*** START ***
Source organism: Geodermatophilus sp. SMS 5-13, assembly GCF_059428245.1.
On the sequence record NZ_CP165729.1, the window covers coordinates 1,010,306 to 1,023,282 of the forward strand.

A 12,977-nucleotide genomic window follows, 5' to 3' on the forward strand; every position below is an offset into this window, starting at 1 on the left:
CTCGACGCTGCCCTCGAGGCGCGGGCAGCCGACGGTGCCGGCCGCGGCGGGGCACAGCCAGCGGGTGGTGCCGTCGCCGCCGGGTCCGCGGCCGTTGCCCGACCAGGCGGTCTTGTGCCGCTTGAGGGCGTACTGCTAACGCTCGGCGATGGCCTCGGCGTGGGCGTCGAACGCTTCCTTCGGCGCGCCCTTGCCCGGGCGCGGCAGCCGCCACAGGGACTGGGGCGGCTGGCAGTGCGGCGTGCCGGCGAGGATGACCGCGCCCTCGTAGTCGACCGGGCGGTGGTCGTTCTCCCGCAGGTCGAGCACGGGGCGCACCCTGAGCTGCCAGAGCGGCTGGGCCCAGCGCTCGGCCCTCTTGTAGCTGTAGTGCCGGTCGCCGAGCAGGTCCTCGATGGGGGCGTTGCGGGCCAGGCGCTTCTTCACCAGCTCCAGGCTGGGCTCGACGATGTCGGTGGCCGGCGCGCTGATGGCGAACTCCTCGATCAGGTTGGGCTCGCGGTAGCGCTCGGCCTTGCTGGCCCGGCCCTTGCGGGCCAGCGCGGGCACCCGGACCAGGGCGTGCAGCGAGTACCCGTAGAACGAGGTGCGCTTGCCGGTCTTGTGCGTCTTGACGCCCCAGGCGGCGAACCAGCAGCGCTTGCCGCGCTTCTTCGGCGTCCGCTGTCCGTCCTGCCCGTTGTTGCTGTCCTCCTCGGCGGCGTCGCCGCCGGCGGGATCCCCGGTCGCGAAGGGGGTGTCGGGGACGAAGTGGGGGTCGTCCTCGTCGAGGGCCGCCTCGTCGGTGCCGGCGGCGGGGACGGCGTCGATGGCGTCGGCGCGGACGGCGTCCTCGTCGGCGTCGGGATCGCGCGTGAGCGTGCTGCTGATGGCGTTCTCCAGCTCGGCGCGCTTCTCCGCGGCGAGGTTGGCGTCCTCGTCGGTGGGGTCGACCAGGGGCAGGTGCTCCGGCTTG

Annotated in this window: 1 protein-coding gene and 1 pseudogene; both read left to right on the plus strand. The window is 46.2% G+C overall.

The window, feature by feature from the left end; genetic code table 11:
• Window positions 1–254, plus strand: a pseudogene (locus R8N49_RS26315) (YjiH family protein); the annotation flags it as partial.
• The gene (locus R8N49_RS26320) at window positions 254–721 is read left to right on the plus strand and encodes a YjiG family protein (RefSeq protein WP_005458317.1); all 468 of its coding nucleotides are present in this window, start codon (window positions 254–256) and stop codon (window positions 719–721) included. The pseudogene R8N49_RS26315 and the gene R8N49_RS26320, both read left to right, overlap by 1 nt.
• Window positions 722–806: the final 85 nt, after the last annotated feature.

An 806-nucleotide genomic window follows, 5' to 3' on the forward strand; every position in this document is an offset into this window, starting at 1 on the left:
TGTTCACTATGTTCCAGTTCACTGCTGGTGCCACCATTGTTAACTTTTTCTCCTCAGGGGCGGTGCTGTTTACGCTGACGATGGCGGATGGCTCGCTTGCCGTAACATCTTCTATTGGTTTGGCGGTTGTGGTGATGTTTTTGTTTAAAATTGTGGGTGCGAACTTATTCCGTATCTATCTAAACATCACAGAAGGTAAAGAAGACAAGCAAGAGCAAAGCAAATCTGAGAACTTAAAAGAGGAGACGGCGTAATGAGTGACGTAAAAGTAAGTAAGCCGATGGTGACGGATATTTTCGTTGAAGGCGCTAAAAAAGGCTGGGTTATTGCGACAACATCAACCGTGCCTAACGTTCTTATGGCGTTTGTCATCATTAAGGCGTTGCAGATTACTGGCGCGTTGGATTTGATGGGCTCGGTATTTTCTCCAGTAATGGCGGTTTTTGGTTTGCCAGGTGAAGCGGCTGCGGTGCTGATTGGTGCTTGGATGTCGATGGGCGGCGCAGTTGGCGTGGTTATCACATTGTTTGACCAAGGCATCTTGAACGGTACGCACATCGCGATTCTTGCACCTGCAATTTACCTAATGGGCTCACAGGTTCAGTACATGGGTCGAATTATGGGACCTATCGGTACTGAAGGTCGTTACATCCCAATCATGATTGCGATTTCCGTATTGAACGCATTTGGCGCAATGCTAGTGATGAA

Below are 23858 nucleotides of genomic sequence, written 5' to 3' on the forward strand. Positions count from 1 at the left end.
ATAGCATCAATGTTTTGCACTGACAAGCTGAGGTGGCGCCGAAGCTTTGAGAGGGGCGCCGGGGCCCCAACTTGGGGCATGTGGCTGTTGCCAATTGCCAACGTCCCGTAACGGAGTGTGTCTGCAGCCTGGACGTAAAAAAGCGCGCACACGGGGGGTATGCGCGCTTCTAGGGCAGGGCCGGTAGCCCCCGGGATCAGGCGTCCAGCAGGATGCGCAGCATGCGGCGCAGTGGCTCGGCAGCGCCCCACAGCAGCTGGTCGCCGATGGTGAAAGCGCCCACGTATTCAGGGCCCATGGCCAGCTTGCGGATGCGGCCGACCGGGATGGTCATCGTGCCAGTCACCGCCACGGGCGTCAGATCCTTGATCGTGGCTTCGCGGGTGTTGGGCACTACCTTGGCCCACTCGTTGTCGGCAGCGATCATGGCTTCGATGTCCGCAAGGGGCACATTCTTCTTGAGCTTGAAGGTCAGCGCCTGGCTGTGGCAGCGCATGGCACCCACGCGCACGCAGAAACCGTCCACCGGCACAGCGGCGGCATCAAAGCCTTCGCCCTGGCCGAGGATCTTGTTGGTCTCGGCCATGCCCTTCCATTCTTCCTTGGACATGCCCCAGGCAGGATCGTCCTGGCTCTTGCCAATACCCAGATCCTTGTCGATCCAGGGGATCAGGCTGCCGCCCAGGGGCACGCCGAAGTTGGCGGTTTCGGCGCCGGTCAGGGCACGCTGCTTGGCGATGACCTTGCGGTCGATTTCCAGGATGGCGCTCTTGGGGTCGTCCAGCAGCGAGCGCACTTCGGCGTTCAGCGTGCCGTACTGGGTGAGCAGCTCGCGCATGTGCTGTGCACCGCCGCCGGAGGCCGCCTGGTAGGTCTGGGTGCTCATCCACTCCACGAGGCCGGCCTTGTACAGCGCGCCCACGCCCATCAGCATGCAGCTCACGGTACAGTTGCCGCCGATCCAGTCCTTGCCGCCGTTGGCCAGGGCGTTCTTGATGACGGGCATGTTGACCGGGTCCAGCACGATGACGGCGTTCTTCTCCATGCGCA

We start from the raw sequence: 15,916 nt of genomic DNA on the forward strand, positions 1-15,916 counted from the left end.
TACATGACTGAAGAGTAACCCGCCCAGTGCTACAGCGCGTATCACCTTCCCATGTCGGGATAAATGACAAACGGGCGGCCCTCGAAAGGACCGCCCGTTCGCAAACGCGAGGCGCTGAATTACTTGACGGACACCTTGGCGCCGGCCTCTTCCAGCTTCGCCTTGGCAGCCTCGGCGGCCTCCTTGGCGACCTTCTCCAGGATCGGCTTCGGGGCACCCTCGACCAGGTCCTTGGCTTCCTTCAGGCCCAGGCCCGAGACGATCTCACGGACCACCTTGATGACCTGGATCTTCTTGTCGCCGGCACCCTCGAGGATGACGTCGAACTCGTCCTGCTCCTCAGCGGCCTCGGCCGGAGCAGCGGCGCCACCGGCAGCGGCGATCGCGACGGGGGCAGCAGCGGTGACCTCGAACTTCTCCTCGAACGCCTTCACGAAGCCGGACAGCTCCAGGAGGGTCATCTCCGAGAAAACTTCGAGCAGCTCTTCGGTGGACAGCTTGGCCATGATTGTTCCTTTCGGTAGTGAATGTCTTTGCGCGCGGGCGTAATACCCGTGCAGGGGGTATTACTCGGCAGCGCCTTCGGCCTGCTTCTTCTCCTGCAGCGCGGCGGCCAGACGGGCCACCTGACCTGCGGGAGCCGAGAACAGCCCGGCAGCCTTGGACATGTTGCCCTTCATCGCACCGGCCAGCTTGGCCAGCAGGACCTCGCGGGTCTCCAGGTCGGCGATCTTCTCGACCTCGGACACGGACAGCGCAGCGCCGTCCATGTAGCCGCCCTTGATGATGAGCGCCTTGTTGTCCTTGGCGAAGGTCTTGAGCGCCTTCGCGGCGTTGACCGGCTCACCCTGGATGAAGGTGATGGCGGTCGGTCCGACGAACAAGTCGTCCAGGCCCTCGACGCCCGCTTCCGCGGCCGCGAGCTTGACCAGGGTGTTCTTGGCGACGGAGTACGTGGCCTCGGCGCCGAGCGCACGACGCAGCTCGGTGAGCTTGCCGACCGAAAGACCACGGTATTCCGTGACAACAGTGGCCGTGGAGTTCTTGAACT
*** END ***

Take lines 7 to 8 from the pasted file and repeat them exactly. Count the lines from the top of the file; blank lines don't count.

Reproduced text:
• Window positions 1–254, plus strand: a pseudogene (locus R8N49_RS26315) (YjiH family protein); the annotation flags it as partial.
• The gene (locus R8N49_RS26320) at window positions 254–721 is read left to right on the plus strand and encodes a YjiG family protein (RefSeq protein WP_005458317.1); all 468 of its coding nucleotides are present in this window, start codon (window positions 254–256) and stop codon (window positions 719–721) included. The pseudogene R8N49_RS26315 and the gene R8N49_RS26320, both read left to right, overlap by 1 nt.